New information-sharing and analysis organization (ISAO) looks to provide threat intelligence to a broad range of professional and amateur sports organizations.

The need for threat intelligence-sharing among sports organizations has become abundantly clear. Pick a case: The hacking of the NFL’s Twitter account this past June. News that Russian-state hacking organization Fancy Bear allegedly released the medical records of  prominent US Olympic athletes. Or, the recent decision by a federal judge to sentence former St. Louis Cardinals scout Christopher Correa to 46 months in prison for hacking into the scouting records of the Houston Astros.
It’s a no-brainer that sports organizations generate billions in revenue and provide an attractive target for hackers.

Enter the new sports information-sharing and analysis organization (ISAO), which started as a pilot program during the 2016 Olympics in Rio this past summer.
Douglas DePeppe, co-founder of the Sports ISAO, says the ISAO plans to launch formally either later this year or in early 2017.
ISAOs stem from a 2015 Obama administration executive order to create intel-sharing groups around specific communities much like information sharing and analysis centers (ISAC) formed over the past 10- to 15 years.
“We saw everything that was happening in the news with sports and knew about the Obama administration efforts so we thought there was just a tremendous need for a Sports ISAO,” DePeppe explains. “The idea is to build an organization that would feed threat information to professional, college and high school sports organizations much like the FS-ISAC supports the financial industry.”
Jane Ginn, also a co-founder of the Sports ISAO, says the organization uses ThreatConnect as its main threat intelligence platform.
Security analysts then use ThreatConnect to manage threat intelligence feeds from the FBI, Department of Homeland Security and other government organizations, open source feeds, and a passive DNS database from Farsight Security that’s integrated into ThreatConnect.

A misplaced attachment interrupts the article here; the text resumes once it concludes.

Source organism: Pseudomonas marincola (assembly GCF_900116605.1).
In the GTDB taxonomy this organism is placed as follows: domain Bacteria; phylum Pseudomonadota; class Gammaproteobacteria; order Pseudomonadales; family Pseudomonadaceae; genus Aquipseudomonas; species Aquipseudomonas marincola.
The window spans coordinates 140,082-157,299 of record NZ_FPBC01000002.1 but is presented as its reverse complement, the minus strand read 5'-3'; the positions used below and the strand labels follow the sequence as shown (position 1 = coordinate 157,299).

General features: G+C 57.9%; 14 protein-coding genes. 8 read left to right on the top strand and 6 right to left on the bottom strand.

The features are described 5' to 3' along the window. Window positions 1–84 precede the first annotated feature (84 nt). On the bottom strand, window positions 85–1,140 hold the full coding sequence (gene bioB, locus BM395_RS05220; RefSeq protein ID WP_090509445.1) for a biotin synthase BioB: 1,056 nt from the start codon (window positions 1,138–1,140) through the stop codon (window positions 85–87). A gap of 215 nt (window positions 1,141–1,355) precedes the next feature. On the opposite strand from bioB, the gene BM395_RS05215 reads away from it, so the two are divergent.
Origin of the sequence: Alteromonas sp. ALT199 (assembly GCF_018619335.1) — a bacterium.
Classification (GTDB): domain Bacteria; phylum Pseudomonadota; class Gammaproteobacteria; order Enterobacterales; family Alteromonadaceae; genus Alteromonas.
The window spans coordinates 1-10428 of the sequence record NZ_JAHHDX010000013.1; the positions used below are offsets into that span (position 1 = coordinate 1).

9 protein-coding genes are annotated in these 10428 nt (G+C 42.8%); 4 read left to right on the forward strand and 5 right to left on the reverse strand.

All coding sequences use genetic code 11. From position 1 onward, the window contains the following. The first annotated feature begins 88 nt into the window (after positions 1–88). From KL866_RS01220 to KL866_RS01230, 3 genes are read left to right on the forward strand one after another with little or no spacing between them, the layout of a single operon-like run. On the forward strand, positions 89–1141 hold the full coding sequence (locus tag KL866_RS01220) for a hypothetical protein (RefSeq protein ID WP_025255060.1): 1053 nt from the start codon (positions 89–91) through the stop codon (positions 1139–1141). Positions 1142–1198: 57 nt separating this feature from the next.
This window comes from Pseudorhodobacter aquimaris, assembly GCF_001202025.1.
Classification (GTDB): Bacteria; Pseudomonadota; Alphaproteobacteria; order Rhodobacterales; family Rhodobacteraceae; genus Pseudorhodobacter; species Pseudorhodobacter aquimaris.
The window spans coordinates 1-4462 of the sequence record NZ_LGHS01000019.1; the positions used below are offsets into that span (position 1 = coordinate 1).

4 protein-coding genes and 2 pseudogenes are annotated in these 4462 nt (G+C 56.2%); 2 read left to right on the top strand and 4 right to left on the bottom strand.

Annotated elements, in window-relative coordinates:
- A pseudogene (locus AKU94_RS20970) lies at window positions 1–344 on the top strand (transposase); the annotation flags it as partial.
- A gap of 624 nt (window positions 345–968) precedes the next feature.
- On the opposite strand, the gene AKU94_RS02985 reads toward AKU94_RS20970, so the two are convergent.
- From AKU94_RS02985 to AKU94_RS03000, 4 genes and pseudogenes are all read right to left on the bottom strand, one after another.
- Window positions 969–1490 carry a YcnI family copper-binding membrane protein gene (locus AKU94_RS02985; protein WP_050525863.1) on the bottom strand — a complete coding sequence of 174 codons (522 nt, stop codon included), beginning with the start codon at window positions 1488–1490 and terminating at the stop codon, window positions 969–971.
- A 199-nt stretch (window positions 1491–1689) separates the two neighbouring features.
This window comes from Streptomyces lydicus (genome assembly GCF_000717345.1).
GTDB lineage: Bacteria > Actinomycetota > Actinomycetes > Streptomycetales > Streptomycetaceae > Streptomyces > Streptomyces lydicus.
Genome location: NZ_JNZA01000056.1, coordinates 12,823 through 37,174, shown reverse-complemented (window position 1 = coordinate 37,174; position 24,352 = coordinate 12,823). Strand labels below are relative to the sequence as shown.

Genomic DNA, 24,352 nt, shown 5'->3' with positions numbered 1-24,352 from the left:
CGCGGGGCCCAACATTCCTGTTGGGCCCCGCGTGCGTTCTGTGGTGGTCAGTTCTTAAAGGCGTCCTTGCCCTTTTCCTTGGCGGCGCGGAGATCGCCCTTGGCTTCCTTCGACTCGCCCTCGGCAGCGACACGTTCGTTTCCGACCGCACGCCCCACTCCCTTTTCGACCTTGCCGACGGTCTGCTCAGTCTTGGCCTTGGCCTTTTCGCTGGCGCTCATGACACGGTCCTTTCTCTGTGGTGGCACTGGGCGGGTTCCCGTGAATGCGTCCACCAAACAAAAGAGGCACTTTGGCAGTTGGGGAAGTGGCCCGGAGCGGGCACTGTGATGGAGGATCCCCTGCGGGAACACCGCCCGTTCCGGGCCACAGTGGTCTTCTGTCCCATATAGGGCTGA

Ginn says Farsight has built a database of historical DNS information that dates back to 2010. When the Sports ISAO security analysts see something suspicious appear in ThreatConnect, they can then query the Farsight database to learn more about a specific threat.
DePeppe says another aspect of the ISAO is working with the community to develop talent in the industry. He says the Sports ISAO has been working closely with Mercyhurst University in Pennsylvania to provide internships and develop security analysts.
“There’s a tremendous shortage of people in the security industry and we’re working with Mercyhurst and other institutions to develop programs that will train professionals to do this kind of threat intelligence work,” DePeppe says.
DePeppe adds that in the next 30 days the Sports ISAO will release a detailed report on the research it conducted during the Rio Olympics.  Some of the topics will include the hacktivists who targeted the Brazilian government during the Olympics as well as US Olympians victimized by hackers. 
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Steve Zurier has more than 30 years of journalism and publishing experience, most of the last 24 of which were spent covering networking and security technology.
Steve is based in Columbia, Md.
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